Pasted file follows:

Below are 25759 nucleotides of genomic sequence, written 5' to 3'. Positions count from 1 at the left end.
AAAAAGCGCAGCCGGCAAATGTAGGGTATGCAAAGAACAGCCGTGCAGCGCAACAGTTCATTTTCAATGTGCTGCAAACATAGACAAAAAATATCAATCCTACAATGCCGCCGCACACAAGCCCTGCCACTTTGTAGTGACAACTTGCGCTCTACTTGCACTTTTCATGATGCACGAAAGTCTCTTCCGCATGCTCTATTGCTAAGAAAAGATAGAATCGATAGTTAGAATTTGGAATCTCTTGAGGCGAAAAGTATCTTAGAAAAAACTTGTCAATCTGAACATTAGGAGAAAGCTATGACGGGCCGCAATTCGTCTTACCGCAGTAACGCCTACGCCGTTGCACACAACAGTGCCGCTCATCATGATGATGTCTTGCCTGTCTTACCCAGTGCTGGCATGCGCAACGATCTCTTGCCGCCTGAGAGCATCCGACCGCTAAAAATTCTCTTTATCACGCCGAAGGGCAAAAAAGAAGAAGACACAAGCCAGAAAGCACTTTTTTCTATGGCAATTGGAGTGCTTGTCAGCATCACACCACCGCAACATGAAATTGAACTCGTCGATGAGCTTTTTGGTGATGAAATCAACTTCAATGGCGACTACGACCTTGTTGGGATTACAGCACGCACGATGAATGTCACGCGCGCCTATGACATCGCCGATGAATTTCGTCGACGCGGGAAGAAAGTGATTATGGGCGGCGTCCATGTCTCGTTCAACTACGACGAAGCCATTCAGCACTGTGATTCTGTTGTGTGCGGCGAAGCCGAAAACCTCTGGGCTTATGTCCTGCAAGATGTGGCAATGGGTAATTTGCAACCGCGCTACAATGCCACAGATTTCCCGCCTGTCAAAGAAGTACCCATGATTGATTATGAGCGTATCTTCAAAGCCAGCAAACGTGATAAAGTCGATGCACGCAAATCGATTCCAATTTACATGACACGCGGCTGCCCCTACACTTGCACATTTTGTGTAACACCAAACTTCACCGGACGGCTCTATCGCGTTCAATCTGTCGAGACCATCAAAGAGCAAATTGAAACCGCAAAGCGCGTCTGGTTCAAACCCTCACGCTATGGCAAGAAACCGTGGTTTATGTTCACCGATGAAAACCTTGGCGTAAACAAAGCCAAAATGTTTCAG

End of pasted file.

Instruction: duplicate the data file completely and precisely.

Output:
Below are 25759 nucleotides of genomic sequence, written 5' to 3'. Positions count from 1 at the left end.
AAAAAGCGCAGCCGGCAAATGTAGGGTATGCAAAGAACAGCCGTGCAGCGCAACAGTTCATTTTCAATGTGCTGCAAACATAGACAAAAAATATCAATCCTACAATGCCGCCGCACACAAGCCCTGCCACTTTGTAGTGACAACTTGCGCTCTACTTGCACTTTTCATGATGCACGAAAGTCTCTTCCGCATGCTCTATTGCTAAGAAAAGATAGAATCGATAGTTAGAATTTGGAATCTCTTGAGGCGAAAAGTATCTTAGAAAAAACTTGTCAATCTGAACATTAGGAGAAAGCTATGACGGGCCGCAATTCGTCTTACCGCAGTAACGCCTACGCCGTTGCACACAACAGTGCCGCTCATCATGATGATGTCTTGCCTGTCTTACCCAGTGCTGGCATGCGCAACGATCTCTTGCCGCCTGAGAGCATCCGACCGCTAAAAATTCTCTTTATCACGCCGAAGGGCAAAAAAGAAGAAGACACAAGCCAGAAAGCACTTTTTTCTATGGCAATTGGAGTGCTTGTCAGCATCACACCACCGCAACATGAAATTGAACTCGTCGATGAGCTTTTTGGTGATGAAATCAACTTCAATGGCGACTACGACCTTGTTGGGATTACAGCACGCACGATGAATGTCACGCGCGCCTATGACATCGCCGATGAATTTCGTCGACGCGGGAAGAAAGTGATTATGGGCGGCGTCCATGTCTCGTTCAACTACGACGAAGCCATTCAGCACTGTGATTCTGTTGTGTGCGGCGAAGCCGAAAACCTCTGGGCTTATGTCCTGCAAGATGTGGCAATGGGTAATTTGCAACCGCGCTACAATGCCACAGATTTCCCGCCTGTCAAAGAAGTACCCATGATTGATTATGAGCGTATCTTCAAAGCCAGCAAACGTGATAAAGTCGATGCACGCAAATCGATTCCAATTTACATGACACGCGGCTGCCCCTACACTTGCACATTTTGTGTAACACCAAACTTCACCGGACGGCTCTATCGCGTTCAATCTGTCGAGACCATCAAAGAGCAAATTGAAACCGCAAAGCGCGTCTGGTTCAAACCCTCACGCTATGGCAAGAAACCGTGGTTTATGTTCACCGATGAAAACCTTGGCGTAAACAAAGCCAAAATGTTTCAG